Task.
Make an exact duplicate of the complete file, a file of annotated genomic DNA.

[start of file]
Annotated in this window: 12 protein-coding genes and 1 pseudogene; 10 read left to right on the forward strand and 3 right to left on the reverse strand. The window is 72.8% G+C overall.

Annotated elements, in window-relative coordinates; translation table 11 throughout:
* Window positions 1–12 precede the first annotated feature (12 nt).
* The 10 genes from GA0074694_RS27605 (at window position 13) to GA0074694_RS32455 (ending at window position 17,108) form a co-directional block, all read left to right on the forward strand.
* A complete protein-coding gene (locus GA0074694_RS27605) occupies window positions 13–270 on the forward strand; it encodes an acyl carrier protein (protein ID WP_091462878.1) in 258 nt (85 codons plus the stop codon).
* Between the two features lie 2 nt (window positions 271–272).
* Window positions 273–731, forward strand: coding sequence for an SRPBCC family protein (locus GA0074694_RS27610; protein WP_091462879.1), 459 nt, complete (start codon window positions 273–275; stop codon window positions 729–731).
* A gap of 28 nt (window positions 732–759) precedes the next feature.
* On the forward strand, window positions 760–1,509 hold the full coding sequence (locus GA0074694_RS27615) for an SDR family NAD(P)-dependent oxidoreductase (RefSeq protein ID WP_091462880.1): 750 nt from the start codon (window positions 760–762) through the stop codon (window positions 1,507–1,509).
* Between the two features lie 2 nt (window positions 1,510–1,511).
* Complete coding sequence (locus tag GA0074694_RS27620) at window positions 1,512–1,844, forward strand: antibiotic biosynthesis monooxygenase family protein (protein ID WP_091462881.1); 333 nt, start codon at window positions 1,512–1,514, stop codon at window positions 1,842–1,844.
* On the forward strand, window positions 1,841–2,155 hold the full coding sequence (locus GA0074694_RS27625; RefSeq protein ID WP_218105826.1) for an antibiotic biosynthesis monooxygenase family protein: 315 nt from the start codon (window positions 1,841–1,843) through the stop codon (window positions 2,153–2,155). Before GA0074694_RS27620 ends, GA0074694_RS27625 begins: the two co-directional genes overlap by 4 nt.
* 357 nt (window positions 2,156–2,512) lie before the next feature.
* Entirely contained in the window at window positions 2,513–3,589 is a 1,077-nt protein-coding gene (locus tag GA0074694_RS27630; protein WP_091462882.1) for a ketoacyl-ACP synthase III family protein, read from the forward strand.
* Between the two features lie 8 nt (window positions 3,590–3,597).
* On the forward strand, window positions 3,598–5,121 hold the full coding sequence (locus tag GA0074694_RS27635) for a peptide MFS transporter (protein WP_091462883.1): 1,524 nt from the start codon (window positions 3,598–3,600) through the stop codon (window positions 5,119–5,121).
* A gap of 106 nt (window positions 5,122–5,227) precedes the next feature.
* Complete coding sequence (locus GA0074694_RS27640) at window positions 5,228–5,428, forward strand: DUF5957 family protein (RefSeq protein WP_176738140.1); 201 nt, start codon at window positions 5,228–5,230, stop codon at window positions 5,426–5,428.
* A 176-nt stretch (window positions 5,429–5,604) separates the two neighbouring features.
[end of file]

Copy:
Annotated in this window: 12 protein-coding genes and 1 pseudogene; 10 read left to right on the forward strand and 3 right to left on the reverse strand. The window is 72.8% G+C overall.

Annotated elements, in window-relative coordinates; translation table 11 throughout:
* Window positions 1–12 precede the first annotated feature (12 nt).
* The 10 genes from GA0074694_RS27605 (at window position 13) to GA0074694_RS32455 (ending at window position 17,108) form a co-directional block, all read left to right on the forward strand.
* A complete protein-coding gene (locus GA0074694_RS27605) occupies window positions 13–270 on the forward strand; it encodes an acyl carrier protein (protein ID WP_091462878.1) in 258 nt (85 codons plus the stop codon).
* Between the two features lie 2 nt (window positions 271–272).
* Window positions 273–731, forward strand: coding sequence for an SRPBCC family protein (locus GA0074694_RS27610; protein WP_091462879.1), 459 nt, complete (start codon window positions 273–275; stop codon window positions 729–731).
* A gap of 28 nt (window positions 732–759) precedes the next feature.
* On the forward strand, window positions 760–1,509 hold the full coding sequence (locus GA0074694_RS27615) for an SDR family NAD(P)-dependent oxidoreductase (RefSeq protein ID WP_091462880.1): 750 nt from the start codon (window positions 760–762) through the stop codon (window positions 1,507–1,509).
* Between the two features lie 2 nt (window positions 1,510–1,511).
* Complete coding sequence (locus tag GA0074694_RS27620) at window positions 1,512–1,844, forward strand: antibiotic biosynthesis monooxygenase family protein (protein ID WP_091462881.1); 333 nt, start codon at window positions 1,512–1,514, stop codon at window positions 1,842–1,844.
* On the forward strand, window positions 1,841–2,155 hold the full coding sequence (locus GA0074694_RS27625; RefSeq protein ID WP_218105826.1) for an antibiotic biosynthesis monooxygenase family protein: 315 nt from the start codon (window positions 1,841–1,843) through the stop codon (window positions 2,153–2,155). Before GA0074694_RS27620 ends, GA0074694_RS27625 begins: the two co-directional genes overlap by 4 nt.
* 357 nt (window positions 2,156–2,512) lie before the next feature.
* Entirely contained in the window at window positions 2,513–3,589 is a 1,077-nt protein-coding gene (locus tag GA0074694_RS27630; protein WP_091462882.1) for a ketoacyl-ACP synthase III family protein, read from the forward strand.
* Between the two features lie 8 nt (window positions 3,590–3,597).
* On the forward strand, window positions 3,598–5,121 hold the full coding sequence (locus tag GA0074694_RS27635) for a peptide MFS transporter (protein WP_091462883.1): 1,524 nt from the start codon (window positions 3,598–3,600) through the stop codon (window positions 5,119–5,121).
* A gap of 106 nt (window positions 5,122–5,227) precedes the next feature.
* Complete coding sequence (locus GA0074694_RS27640) at window positions 5,228–5,428, forward strand: DUF5957 family protein (RefSeq protein WP_176738140.1); 201 nt, start codon at window positions 5,228–5,230, stop codon at window positions 5,426–5,428.
* A 176-nt stretch (window positions 5,429–5,604) separates the two neighbouring features.